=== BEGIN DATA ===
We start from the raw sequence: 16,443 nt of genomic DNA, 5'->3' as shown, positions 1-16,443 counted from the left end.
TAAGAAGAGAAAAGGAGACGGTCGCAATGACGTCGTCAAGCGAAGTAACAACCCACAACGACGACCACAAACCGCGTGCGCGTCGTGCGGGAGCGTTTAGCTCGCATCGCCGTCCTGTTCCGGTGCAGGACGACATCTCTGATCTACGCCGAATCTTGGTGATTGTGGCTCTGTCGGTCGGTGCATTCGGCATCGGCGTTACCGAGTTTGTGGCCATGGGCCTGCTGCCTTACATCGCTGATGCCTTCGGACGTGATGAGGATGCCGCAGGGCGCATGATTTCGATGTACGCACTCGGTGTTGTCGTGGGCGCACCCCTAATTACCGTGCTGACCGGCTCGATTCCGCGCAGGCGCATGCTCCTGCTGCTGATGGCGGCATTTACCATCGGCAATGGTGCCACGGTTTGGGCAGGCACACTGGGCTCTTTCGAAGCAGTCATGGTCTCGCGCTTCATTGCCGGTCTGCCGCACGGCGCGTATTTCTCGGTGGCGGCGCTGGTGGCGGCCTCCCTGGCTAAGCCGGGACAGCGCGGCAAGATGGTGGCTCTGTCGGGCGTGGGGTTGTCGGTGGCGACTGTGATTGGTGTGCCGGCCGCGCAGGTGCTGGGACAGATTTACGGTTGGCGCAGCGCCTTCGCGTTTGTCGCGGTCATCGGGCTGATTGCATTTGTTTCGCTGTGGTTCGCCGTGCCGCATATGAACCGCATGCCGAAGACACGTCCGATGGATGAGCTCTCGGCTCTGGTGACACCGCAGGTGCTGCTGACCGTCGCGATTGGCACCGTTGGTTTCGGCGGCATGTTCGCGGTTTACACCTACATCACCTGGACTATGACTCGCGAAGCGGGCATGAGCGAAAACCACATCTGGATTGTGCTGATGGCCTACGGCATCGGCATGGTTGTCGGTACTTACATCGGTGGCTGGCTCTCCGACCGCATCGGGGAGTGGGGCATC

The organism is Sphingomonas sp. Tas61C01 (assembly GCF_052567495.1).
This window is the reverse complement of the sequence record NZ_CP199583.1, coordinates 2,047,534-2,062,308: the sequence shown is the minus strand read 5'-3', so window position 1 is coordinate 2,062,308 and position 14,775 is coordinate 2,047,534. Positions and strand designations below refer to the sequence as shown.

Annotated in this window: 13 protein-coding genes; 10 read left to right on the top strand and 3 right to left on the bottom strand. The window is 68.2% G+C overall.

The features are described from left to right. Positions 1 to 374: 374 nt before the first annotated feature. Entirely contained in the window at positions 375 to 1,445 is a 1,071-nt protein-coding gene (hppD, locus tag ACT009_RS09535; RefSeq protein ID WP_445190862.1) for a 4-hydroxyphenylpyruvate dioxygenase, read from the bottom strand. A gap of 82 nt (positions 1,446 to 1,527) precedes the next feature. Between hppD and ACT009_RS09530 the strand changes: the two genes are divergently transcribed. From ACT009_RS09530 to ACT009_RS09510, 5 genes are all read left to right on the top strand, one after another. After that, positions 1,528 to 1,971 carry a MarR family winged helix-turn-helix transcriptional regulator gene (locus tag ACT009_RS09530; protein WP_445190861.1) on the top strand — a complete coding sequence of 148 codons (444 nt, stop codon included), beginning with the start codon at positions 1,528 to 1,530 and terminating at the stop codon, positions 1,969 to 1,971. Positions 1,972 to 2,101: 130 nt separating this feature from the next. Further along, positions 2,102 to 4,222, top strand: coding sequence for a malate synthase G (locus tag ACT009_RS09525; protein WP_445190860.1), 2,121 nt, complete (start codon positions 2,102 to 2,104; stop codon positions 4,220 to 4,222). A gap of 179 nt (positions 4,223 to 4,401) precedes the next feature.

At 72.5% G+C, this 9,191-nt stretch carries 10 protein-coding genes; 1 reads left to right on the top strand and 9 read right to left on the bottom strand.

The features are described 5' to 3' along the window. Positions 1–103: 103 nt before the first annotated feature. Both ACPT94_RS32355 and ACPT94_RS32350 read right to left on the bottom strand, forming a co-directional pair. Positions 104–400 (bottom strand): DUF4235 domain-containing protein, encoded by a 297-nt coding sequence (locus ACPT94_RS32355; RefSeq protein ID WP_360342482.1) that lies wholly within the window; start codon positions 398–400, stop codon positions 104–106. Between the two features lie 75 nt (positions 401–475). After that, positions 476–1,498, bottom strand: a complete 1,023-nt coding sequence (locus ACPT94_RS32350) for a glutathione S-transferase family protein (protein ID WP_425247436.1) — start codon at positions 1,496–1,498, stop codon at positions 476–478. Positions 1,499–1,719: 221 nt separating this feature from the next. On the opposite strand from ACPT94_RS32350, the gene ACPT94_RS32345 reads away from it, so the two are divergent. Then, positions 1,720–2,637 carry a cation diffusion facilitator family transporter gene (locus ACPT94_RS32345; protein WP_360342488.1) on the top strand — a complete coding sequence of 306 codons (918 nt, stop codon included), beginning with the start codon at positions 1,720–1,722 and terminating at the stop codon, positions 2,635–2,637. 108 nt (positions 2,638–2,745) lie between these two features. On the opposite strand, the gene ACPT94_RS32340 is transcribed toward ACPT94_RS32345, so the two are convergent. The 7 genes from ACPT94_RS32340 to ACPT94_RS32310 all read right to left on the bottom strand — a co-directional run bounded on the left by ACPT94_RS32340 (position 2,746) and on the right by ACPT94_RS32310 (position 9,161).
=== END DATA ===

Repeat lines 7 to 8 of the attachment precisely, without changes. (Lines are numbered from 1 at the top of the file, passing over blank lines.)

At 72.5% G+C, this 9,191-nt stretch carries 10 protein-coding genes; 1 reads left to right on the top strand and 9 read right to left on the bottom strand.

The features are described 5' to 3' along the window. Positions 1–103: 103 nt before the first annotated feature. Both ACPT94_RS32355 and ACPT94_RS32350 read right to left on the bottom strand, forming a co-directional pair. Positions 104–400 (bottom strand): DUF4235 domain-containing protein, encoded by a 297-nt coding sequence (locus ACPT94_RS32355; RefSeq protein ID WP_360342482.1) that lies wholly within the window; start codon positions 398–400, stop codon positions 104–106. Between the two features lie 75 nt (positions 401–475). After that, positions 476–1,498, bottom strand: a complete 1,023-nt coding sequence (locus ACPT94_RS32350) for a glutathione S-transferase family protein (protein ID WP_425247436.1) — start codon at positions 1,496–1,498, stop codon at positions 476–478. Positions 1,499–1,719: 221 nt separating this feature from the next. On the opposite strand from ACPT94_RS32350, the gene ACPT94_RS32345 reads away from it, so the two are divergent. Then, positions 1,720–2,637 carry a cation diffusion facilitator family transporter gene (locus ACPT94_RS32345; protein WP_360342488.1) on the top strand — a complete coding sequence of 306 codons (918 nt, stop codon included), beginning with the start codon at positions 1,720–1,722 and terminating at the stop codon, positions 2,635–2,637. 108 nt (positions 2,638–2,745) lie between these two features. On the opposite strand, the gene ACPT94_RS32340 is transcribed toward ACPT94_RS32345, so the two are convergent. The 7 genes from ACPT94_RS32340 to ACPT94_RS32310 all read right to left on the bottom strand — a co-directional run bounded on the left by ACPT94_RS32340 (position 2,746) and on the right by ACPT94_RS32310 (position 9,161).